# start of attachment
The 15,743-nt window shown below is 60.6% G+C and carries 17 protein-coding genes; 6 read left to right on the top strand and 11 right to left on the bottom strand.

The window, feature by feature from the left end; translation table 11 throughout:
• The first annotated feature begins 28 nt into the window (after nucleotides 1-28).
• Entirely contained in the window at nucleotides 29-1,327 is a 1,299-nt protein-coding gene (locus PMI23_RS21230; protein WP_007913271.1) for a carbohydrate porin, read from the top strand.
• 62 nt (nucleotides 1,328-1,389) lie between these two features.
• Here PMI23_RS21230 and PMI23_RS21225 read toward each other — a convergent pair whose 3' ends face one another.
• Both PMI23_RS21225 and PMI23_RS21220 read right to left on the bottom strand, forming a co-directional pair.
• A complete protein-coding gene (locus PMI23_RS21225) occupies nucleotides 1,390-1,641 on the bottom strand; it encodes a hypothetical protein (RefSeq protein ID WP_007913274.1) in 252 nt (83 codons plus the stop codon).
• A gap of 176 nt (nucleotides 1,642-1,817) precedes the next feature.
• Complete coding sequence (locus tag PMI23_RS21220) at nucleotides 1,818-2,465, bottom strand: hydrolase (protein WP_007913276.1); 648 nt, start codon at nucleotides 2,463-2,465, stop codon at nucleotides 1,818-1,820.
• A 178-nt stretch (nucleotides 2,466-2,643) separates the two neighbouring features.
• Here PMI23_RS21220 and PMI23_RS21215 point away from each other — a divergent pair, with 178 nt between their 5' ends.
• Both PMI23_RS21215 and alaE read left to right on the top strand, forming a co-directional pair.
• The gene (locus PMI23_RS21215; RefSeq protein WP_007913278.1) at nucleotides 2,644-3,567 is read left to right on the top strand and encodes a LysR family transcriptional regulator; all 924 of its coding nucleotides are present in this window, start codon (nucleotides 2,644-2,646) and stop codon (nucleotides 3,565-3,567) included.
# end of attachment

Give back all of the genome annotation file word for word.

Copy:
The 15,743-nt window shown below is 60.6% G+C and carries 17 protein-coding genes; 6 read left to right on the top strand and 11 right to left on the bottom strand.

The window, feature by feature from the left end; translation table 11 throughout:
• The first annotated feature begins 28 nt into the window (after nucleotides 1-28).
• Entirely contained in the window at nucleotides 29-1,327 is a 1,299-nt protein-coding gene (locus PMI23_RS21230; protein WP_007913271.1) for a carbohydrate porin, read from the top strand.
• 62 nt (nucleotides 1,328-1,389) lie between these two features.
• Here PMI23_RS21230 and PMI23_RS21225 read toward each other — a convergent pair whose 3' ends face one another.
• Both PMI23_RS21225 and PMI23_RS21220 read right to left on the bottom strand, forming a co-directional pair.
• A complete protein-coding gene (locus PMI23_RS21225) occupies nucleotides 1,390-1,641 on the bottom strand; it encodes a hypothetical protein (RefSeq protein ID WP_007913274.1) in 252 nt (83 codons plus the stop codon).
• A gap of 176 nt (nucleotides 1,642-1,817) precedes the next feature.
• Complete coding sequence (locus tag PMI23_RS21220) at nucleotides 1,818-2,465, bottom strand: hydrolase (protein WP_007913276.1); 648 nt, start codon at nucleotides 2,463-2,465, stop codon at nucleotides 1,818-1,820.
• A 178-nt stretch (nucleotides 2,466-2,643) separates the two neighbouring features.
• Here PMI23_RS21220 and PMI23_RS21215 point away from each other — a divergent pair, with 178 nt between their 5' ends.
• Both PMI23_RS21215 and alaE read left to right on the top strand, forming a co-directional pair.
• The gene (locus PMI23_RS21215; RefSeq protein WP_007913278.1) at nucleotides 2,644-3,567 is read left to right on the top strand and encodes a LysR family transcriptional regulator; all 924 of its coding nucleotides are present in this window, start codon (nucleotides 2,644-2,646) and stop codon (nucleotides 3,565-3,567) included.